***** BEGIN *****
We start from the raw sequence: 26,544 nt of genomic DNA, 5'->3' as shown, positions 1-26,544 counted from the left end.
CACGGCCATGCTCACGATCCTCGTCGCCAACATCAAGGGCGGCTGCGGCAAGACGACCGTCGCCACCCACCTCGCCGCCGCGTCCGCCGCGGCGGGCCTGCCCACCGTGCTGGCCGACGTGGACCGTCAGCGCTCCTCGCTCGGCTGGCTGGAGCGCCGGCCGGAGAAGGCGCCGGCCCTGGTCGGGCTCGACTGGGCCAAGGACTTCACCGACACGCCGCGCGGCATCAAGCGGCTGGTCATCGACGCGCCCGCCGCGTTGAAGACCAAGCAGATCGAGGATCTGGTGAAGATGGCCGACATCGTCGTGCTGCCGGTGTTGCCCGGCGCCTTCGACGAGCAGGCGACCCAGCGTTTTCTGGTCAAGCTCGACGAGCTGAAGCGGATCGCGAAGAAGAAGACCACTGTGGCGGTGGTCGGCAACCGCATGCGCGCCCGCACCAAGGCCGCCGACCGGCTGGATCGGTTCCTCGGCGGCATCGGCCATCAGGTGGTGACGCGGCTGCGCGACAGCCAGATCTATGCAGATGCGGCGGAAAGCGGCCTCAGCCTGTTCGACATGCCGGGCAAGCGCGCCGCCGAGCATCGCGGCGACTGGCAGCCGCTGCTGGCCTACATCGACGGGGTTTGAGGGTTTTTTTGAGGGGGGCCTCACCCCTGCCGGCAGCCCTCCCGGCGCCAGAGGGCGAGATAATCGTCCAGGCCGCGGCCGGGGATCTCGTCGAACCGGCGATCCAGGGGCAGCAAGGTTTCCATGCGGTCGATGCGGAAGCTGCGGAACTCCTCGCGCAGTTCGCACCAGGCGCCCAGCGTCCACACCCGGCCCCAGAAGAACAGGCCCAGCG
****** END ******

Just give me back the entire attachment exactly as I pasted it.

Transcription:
We start from the raw sequence: 26,544 nt of genomic DNA, 5'->3' as shown, positions 1-26,544 counted from the left end.
CACGGCCATGCTCACGATCCTCGTCGCCAACATCAAGGGCGGCTGCGGCAAGACGACCGTCGCCACCCACCTCGCCGCCGCGTCCGCCGCGGCGGGCCTGCCCACCGTGCTGGCCGACGTGGACCGTCAGCGCTCCTCGCTCGGCTGGCTGGAGCGCCGGCCGGAGAAGGCGCCGGCCCTGGTCGGGCTCGACTGGGCCAAGGACTTCACCGACACGCCGCGCGGCATCAAGCGGCTGGTCATCGACGCGCCCGCCGCGTTGAAGACCAAGCAGATCGAGGATCTGGTGAAGATGGCCGACATCGTCGTGCTGCCGGTGTTGCCCGGCGCCTTCGACGAGCAGGCGACCCAGCGTTTTCTGGTCAAGCTCGACGAGCTGAAGCGGATCGCGAAGAAGAAGACCACTGTGGCGGTGGTCGGCAACCGCATGCGCGCCCGCACCAAGGCCGCCGACCGGCTGGATCGGTTCCTCGGCGGCATCGGCCATCAGGTGGTGACGCGGCTGCGCGACAGCCAGATCTATGCAGATGCGGCGGAAAGCGGCCTCAGCCTGTTCGACATGCCGGGCAAGCGCGCCGCCGAGCATCGCGGCGACTGGCAGCCGCTGCTGGCCTACATCGACGGGGTTTGAGGGTTTTTTTGAGGGGGGCCTCACCCCTGCCGGCAGCCCTCCCGGCGCCAGAGGGCGAGATAATCGTCCAGGCCGCGGCCGGGGATCTCGTCGAACCGGCGATCCAGGGGCAGCAAGGTTTCCATGCGGTCGATGCGGAAGCTGCGGAACTCCTCGCGCAGTTCGCACCAGGCGCCCAGCGTCCACACCCGGCCCCAGAAGAACAGGCCCAGCG